Pain and health-related quality of life in patients with advanced solid tumours and bone metastases: integrated results from three randomized, double-blind studies of denosumab and zoledronic acid
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This analysis evaluated patient-reported outcomes and analgesic use in patients with bone metastases from solid tumours across three comparative studies of denosumab and zoledronic acid.
Pooled data were analysed from three identically designed double-blind phase III studies comparing subcutaneous denosumab 120 mg with intravenous zoledronic acid 4 mg monthly in patients with bone metastases from breast cancer (n = 2,046), castration-resistant prostate cancer (n = 1,901) or other solid tumours (n = 1,597). Pain severity, pain interference, health-related quality of life and analgesic use were quantified.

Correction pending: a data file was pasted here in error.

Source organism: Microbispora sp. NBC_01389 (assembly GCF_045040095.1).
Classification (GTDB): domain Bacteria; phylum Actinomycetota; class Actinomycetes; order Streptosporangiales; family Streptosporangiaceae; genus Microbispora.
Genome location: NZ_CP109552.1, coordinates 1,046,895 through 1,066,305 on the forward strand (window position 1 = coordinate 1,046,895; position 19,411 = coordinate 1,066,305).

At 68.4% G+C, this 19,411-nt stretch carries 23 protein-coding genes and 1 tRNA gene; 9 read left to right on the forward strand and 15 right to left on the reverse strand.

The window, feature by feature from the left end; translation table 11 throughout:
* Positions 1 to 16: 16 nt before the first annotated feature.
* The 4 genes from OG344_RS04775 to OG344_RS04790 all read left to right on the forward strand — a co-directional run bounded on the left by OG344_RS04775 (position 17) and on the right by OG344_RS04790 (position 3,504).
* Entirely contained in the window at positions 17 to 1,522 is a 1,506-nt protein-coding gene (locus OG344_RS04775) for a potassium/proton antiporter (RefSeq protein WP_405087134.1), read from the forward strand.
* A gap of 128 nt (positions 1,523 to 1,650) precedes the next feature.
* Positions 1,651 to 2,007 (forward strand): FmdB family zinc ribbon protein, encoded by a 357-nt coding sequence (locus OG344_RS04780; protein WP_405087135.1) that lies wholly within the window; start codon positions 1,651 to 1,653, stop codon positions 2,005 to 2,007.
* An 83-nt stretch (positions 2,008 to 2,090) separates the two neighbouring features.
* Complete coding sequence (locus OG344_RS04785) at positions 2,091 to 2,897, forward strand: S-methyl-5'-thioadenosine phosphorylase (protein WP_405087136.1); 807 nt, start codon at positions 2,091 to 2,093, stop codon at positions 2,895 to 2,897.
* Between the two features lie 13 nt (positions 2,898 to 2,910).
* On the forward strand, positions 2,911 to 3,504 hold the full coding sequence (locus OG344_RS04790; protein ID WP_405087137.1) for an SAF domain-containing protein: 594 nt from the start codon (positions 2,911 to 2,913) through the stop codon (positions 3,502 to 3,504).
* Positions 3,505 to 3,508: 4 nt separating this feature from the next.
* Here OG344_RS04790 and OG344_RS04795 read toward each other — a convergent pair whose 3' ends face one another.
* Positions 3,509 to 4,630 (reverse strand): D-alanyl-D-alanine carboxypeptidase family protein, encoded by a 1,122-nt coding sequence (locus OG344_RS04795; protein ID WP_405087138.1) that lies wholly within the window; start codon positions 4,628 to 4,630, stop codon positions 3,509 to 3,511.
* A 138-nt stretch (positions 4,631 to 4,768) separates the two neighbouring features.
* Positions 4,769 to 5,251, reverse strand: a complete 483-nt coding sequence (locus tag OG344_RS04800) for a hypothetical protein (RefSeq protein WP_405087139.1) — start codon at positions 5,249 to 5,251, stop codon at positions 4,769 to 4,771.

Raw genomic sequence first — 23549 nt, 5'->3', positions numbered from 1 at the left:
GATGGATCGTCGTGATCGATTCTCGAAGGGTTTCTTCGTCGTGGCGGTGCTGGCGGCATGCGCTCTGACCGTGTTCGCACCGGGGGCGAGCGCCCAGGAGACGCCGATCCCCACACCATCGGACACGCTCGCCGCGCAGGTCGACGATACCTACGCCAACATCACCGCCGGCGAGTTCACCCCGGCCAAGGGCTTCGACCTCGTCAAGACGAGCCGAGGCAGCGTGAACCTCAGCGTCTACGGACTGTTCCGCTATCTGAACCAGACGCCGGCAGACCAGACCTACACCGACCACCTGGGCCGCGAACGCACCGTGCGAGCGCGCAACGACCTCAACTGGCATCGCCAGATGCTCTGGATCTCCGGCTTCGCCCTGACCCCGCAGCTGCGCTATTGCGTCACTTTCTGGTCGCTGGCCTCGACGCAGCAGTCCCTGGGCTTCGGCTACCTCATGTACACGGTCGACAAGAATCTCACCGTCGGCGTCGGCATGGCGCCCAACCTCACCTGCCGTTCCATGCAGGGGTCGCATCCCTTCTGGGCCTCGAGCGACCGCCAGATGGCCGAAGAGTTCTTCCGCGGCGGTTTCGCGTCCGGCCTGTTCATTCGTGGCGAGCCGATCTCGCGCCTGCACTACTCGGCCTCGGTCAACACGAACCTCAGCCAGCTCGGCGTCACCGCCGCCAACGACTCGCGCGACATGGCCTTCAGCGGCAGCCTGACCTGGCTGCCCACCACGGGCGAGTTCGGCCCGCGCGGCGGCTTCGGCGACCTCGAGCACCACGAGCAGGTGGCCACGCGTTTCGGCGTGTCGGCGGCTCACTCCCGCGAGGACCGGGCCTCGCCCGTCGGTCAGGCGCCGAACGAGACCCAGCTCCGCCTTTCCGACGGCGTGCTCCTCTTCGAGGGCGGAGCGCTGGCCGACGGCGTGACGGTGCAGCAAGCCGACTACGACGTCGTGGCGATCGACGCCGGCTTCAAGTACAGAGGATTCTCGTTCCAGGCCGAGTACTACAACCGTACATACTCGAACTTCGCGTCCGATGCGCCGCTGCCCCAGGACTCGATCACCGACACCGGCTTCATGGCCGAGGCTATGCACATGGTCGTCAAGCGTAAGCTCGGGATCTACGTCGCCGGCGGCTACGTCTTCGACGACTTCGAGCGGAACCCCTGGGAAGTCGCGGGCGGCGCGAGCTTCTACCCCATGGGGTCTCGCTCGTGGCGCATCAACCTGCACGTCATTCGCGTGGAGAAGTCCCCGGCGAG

At baseline, approximately half of patients had no/mild pain (53 % [1,386/2,620] denosumab; 50 % [1,297/2,578] zoledronic acid). Denosumab delayed onset of moderate/severe pain by 1.8 months (median, 6.5 vs 4.7 months; hazard ratio, 0.83; 95 % CI, 0.76–0.92; p < 0.001; 17 % risk reduction) and clinically meaningful increases in overall pain interference by 2.6 months (median, 10.3 vs 7.7 months; hazard ratio, 0.83; 95 % CI, 0.75–0.92; p < 0.001; 17 % risk reduction) compared with zoledronic acid. Strong opioid use and worsening of health-related quality of life were less common with denosumab.
Across three large studies of patients with advanced solid tumours and bone metastases, denosumab prevented progression of pain severity and pain interference more effectively than zoledronic acid.